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Hawaiian High Court: Parents’ Right to Counsel Starts At First Filing
Parents in child welfare cases in Hawaii have significantly stronger rights to counsel as a result of a new ruling from the state’s Supreme Court.
The Lawyer Illusion in Child Welfare Court
A County-Tribal Partnership to Improve Family Experience with Courts
A Minnesota tribal community and county have announced a partnership that aims to better serve Native parents and kids in family and criminal cases through more coordinated court processing.
The Leech Lake Band of Ojibwe and Itasca County, located in northern Minnesota, will design and pilot family-centered solutions for people in criminal or dependency court cases.
Study Shows Why Quality Legal Representation is Key in Parent/Child Reunions
Last year, New York researchers determined that when parents have a child in foster care and are represented by teams of lawyers working in tandem with social workers and parent advocates, they were reunited with their child about four months sooner than those who were represented by a solo practitioner.
Bar Association Report: Funding Shifts Greatly Affect Legal Counsel for Kids, Parents
Research has shown that quality legal representation on behalf of all parties in the child welfare system improves the outcome for children and families alike. But until now, little research has been conducted on just how funding affects the ability to provide quality legal services.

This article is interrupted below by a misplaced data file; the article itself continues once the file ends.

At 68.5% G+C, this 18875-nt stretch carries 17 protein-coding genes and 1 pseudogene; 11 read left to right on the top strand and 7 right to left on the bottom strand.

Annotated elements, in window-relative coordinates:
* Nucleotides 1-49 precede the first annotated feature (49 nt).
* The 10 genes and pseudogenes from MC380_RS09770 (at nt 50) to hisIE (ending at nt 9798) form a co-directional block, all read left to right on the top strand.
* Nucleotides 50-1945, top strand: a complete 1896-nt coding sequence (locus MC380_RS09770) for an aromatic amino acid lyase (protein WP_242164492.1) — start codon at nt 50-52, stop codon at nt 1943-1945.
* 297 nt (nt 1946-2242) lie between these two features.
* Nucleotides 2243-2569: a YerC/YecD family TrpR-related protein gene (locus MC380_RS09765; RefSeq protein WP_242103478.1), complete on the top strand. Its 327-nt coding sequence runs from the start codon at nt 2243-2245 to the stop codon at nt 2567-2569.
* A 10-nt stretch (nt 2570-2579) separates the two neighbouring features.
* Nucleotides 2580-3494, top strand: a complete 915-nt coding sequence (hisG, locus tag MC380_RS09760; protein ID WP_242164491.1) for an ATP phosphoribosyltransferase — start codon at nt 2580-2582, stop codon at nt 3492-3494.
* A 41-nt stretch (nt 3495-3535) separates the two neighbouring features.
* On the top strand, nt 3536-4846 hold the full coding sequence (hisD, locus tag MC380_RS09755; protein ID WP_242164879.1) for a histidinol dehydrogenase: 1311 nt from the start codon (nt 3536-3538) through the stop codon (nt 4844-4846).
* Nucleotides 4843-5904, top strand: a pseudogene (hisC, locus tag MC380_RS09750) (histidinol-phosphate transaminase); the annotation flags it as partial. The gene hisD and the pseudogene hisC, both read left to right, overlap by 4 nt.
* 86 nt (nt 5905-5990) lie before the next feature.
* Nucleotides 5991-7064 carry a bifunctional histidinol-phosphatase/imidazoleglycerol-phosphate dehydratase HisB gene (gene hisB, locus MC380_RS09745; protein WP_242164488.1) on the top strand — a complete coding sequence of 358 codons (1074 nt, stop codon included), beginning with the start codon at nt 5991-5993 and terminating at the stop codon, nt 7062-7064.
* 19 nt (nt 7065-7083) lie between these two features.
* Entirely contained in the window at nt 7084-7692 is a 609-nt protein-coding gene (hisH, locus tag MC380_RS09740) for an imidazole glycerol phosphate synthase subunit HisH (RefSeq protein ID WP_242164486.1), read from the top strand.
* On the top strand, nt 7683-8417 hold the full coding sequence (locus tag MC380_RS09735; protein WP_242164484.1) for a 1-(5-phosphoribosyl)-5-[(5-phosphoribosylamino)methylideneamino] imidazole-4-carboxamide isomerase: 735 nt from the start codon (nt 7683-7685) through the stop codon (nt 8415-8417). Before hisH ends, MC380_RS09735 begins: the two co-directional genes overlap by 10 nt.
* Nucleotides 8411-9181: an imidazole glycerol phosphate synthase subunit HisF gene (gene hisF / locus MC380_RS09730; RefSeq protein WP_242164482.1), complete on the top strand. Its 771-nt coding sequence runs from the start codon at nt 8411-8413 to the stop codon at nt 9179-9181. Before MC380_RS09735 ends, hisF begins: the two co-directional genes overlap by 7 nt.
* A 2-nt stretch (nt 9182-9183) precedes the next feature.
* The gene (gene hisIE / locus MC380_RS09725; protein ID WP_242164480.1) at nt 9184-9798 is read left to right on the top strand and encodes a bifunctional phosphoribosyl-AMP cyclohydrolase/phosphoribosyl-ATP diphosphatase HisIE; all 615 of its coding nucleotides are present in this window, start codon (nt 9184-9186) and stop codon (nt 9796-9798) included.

Iowa Law to Test the Benefit of Early Legal Help in Child Welfare Cases
Iowa aims to find out if giving families in crisis early access to lawyers would improve outcomes, rather than being assigned a public defender only after a child is removed and enters the foster care system.
Reimagining Courts As Dispensers of Justice After Coronavirus
During a recent training, a judge showed us a glimpse of his future courtroom and what awaits us when juvenile courts reopen.
A plexiglass shield will separate the judge from the litigants.
Public Defender Fights Blanket Ban on Supervised Family Visits
Accusing Illinois state officials of disregarding the rights of families during the coronavirus pandemic, a top public defender has taken the extraordinary step of fighting for a temporary restraining order against the Department of Children and Family Services, which has barred most family visits.